‘In Summer 2021, Bloomberg published a striking series of stories from working people who had been ‘fired by a machine’. Stephen Normandin had worked for several years for Amazon Flex as a member of a fleet of ‘contract drivers’ who provide same-day delivery services for groceries and packages. Like other members of Amazon’s significant workforce, Stephen’s work was monitored through a system of real-time data collection and algorithmic analysis. Stephen’s performance rating plummeted after a series of unfortunate incidents made his job more difficult: inaccessible gated communities and lockers, unresponsive recipients and unhelpful responses from the company. Shortly after, he received an email stating that his contract had been terminated. Stephen took up the opportunity to appeal the decision but received a series of emails, each with a different name attached, that took him no further. The final email that Stephen received stated that the difficulties he had cited had already been taken into account. His termination stood, even though he was never able to interact ‘live’ with another human being.’

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UK Labour Law, 19th October 2021

Source: uklabourlawblog.com

Capability and conduct dismissals – Local Government Lawyer

‘Can the Employment Tribunal “go behind” a final written warning? Madeleine Shields reports on a recent Employment Appeal Tribunal ruling.’

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Local Government Lawyer, 8th October 2021

Source: www.localgovernmentlawyer.co.uk

To jab or not to jab? Covid vaccination dilemmas – Law Society’s Gazette

‘The main challenges to compulsory vaccination policies come from unfair dismissal and discrimination law. Unfair dismissal claims are available to employees with two years’ service. Claims would hinge upon the issue of whether an employee’s refusal to comply with a vaccination policy is a ‘substantial reason’ sufficient to justify their dismissal.’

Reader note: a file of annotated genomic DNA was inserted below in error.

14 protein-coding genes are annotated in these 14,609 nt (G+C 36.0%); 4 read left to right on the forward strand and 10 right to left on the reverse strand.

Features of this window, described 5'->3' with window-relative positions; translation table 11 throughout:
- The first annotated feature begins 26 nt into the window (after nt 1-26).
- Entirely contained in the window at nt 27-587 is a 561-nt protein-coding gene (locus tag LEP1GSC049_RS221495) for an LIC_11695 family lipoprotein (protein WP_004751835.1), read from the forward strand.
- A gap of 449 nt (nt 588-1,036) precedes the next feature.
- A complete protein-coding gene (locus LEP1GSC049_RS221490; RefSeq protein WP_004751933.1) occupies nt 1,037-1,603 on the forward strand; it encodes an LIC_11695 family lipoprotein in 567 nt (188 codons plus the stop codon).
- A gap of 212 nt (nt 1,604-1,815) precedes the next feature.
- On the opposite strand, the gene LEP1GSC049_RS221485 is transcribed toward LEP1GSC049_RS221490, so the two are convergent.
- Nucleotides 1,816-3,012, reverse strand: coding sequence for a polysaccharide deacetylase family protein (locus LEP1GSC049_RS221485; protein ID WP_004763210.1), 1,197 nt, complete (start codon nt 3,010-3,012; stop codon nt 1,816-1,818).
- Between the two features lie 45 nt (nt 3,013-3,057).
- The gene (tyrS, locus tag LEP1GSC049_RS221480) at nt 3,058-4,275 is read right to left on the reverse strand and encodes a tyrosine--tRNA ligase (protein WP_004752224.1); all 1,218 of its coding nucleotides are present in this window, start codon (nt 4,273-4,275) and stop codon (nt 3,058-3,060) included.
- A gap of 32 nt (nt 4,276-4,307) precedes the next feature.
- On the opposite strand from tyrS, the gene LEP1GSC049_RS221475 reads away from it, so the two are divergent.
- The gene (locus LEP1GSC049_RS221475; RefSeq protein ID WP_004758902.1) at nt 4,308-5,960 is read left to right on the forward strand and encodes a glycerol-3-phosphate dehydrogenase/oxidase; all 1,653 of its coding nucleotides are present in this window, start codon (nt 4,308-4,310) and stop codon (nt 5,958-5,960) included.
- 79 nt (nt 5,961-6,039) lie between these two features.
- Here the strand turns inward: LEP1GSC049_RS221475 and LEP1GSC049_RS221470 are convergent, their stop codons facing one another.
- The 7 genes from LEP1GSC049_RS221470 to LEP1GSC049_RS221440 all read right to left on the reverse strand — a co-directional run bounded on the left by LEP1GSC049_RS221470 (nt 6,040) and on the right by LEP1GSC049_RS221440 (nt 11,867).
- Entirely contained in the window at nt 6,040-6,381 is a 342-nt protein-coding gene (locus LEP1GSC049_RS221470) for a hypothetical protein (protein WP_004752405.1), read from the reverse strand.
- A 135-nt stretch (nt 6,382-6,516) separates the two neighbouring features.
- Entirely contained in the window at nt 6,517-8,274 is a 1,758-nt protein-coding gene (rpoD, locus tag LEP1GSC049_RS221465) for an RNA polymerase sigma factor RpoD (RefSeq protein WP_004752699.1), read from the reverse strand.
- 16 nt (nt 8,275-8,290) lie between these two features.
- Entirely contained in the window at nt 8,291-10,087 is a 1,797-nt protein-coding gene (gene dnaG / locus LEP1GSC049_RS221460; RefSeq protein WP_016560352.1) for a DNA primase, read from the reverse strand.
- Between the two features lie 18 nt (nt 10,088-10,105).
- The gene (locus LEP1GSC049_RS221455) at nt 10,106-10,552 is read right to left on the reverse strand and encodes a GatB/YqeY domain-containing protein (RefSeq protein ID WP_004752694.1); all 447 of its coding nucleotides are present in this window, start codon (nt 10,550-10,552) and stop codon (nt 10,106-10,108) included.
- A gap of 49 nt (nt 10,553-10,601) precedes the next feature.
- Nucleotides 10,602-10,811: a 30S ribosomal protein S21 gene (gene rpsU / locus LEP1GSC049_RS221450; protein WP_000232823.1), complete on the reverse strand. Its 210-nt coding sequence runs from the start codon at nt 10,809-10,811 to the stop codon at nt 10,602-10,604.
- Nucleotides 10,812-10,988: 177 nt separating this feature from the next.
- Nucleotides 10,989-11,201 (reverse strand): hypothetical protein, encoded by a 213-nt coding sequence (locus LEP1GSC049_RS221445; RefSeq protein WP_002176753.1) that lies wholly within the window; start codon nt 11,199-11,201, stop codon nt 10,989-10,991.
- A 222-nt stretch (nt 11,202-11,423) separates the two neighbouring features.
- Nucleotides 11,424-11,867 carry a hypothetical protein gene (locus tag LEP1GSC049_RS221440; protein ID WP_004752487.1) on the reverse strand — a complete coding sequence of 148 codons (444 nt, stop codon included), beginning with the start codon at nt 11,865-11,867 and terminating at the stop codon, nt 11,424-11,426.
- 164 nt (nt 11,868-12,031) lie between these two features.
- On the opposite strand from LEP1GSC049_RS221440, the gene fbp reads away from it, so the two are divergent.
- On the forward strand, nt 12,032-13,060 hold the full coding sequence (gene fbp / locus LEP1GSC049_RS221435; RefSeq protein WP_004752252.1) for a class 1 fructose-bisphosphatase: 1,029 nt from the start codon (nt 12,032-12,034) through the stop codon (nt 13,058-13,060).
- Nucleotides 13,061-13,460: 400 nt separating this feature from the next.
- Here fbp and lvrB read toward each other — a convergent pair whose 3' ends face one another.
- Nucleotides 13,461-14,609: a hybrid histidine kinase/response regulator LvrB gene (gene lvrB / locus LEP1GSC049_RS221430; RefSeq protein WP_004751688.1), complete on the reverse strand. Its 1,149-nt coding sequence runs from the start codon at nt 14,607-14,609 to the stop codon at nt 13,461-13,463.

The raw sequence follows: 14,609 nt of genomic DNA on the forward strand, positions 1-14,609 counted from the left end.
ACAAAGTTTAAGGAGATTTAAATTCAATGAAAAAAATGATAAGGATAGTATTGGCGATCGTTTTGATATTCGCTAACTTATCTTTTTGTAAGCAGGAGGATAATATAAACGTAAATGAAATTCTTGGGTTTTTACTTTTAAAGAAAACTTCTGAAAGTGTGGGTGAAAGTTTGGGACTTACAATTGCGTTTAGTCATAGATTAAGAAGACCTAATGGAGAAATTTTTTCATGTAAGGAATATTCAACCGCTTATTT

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Law Society's Gazette, 27th September 2021

Source: www.lawgazette.co.uk

Staying away from work because of Covid: a trap for employers? – Local Government Lawyer

‘Hari Menon looks at the problems that arise for employers where an employee stays away from work, pointing to the risks to his health from potentially contracting Covid.’

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Local Government Lawyer, 3rd September 2021

Source: www.localgovernmentlawyer.co.uk

Determining the question of motivation in whistleblowing claims is not always as complicated as it seems – 3PB

‘Prior to her dismissal, the claimant was a senior employee with a continuous unblemished service record of 38 years.’

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3PB, 9th August 2021

Source: www.3pb.co.uk

PDS employee dismissed after work with murderer awarded £100k – Legal Futures

‘The Public Defender Service (PDS) has been ordered to pay £100,000 in compensation to an employee unfairly dismissed after suffering post-traumatic stress disorder (PTSD) due to her work debriefing a murderer.’

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Legal Futures, 23rd August 2021

Source: www.legalfutures.co.uk

UK academic sues university after losing role in critical race theory row – The Guardian

‘Aysha Khanom claims discrimination after Leeds Beckett accused her of using “racist language” in tweets.’

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The Guardian, 16th March 2021

Source: www.theguardian.com